Bay-friendly gardens

Tall and short plants grown close together in a layered pattern help block sunlight and choke weeds, decreasing the future need for herbicide and pesticide applications.

Chemicals, excess nutrients and sediment are the Chesapeake Bay’s biggest pollutants.

You may not live near the Chesapeake Bay, but what you do directly affects it — as does what you do or don’t plant. Efforts to protect and restore the bay are not new, but some planting practices are.

“We have this idea in the Mid-Atlantic region that an ornamental landscape must have rows of plants surrounded by mulch,” said Elizabeth Fogel, senior horticulturist at Lewis Ginter Botanical Garden in Henrico County. “That’s not a natural way to grow, and it’s not the most water-friendly landscaping.”

Fogel, certified as a Chesapeake Bay landscape professional, is determined to educate local home and business owners about ways to support water quality through landscape designs and waterwise plantings here, upstream from the bay.

“My hope is to help spur a paradigm shift as to what’s accepted as an ornamental landscape, and Richmond is a really good place to begin,” Fogel said. “Because the city has combined sewer systems, heavy rainfalls can cause overflows of untreated wastewater from the sewers to spill into local waterways that eventually feed into the bay.”

Chemicals, excess nutrients and sediment are the Chesapeake Bay’s biggest pollutants. As Richmond increases its green infrastructure, more stormwater runoff is slowed and captured before it can harm water quality.

Last year, Fogel revitalized an area at Lewis Ginter as a working model of waterwise landscaping. It was a challenging section along the Sydnor Lake shoreline with mostly solid clay, like many Richmond yards. The area was compacted more than usual, however, since cars had parked there in the past.

Sediment had built up along the lake’s edge, as well.

Using bay-friendly planting techniques, Fogel demonstrated how to make the landscape pleasing, yet sustainable. Her step-by-step process might work for your yard’s revitalization, too.

1. Remove turf and non-native plants that are high maintenance with little offered in return. Work gently with the lightest equipment possible to prevent soil compaction.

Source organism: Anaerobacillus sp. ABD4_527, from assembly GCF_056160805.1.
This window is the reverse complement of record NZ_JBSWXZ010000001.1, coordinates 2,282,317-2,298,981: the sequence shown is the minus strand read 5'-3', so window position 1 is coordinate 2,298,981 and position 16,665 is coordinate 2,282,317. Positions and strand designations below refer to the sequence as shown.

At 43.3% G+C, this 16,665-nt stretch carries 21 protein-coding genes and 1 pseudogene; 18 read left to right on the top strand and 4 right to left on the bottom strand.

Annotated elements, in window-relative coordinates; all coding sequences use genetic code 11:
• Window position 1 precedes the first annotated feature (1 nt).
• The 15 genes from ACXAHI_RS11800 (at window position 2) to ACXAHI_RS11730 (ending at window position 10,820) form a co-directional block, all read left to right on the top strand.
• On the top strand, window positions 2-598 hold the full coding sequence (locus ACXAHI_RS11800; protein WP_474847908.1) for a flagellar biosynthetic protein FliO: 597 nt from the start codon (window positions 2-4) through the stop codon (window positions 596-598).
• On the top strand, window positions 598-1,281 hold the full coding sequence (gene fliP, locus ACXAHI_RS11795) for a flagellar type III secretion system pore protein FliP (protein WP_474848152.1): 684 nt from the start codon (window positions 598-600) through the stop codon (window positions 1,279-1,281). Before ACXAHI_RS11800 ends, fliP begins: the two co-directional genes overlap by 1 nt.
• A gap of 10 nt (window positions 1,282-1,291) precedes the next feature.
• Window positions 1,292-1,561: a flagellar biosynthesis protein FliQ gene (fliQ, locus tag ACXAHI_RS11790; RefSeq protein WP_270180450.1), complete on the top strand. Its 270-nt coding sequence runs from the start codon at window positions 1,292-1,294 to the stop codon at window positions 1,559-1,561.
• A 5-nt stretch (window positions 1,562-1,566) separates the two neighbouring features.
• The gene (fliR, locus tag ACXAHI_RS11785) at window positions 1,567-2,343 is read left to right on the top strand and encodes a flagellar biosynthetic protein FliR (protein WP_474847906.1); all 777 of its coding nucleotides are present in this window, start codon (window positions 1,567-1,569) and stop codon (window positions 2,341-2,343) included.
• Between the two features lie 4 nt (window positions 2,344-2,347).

2. Lightly grade the area, if needed, to slow runoff, prevent erosion and avoid ponding in unwanted places.

3. Design the planting area using a layered technique that develops its own natural or “green” mulch over time. Tall and short plants grown close together in a layered pattern help block sunlight and choke weeds. The process also lessens the future need for herbicide and pesticide applications.

4. Use native plants adaptable to poor soils with deep root systems, so they require little or no watering. For the lower level, use ground covers and shorter plants, such as native sedges, geranium, lyre-leaf sage and smooth phlox. For the taller level, consider tall garden phlox, milkweed, coneflower, yarrow and native grasses such as switchgrass and little blue stem. This naturalistic, layered style requires fewer inputs — chemicals, pesticides, fertilizer, water — plus it supports native insects and wildlife. The plants also help filter sediment and reduce erosion.

“After a couple years, the plants will all knit together and look like a highly stylized meadow,” Fogel said. “An environmentally friendly landscape like this is not just pretty plants. It’s all the ways your landscape gives back through ecosystem services that benefit Richmond and the bay.”

For more info on bay-friendly landscapes, visit the Chesapeake Conservation Landscaping Council website at www.chesapeakelandscape.org.

Native plant lists and nurseries that sell them are listed by the Virginia Native Plant Society at www.vnps.org.

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Lynn Jackson Kirk is public relations writer for Lewis Ginter Botanical Garden.

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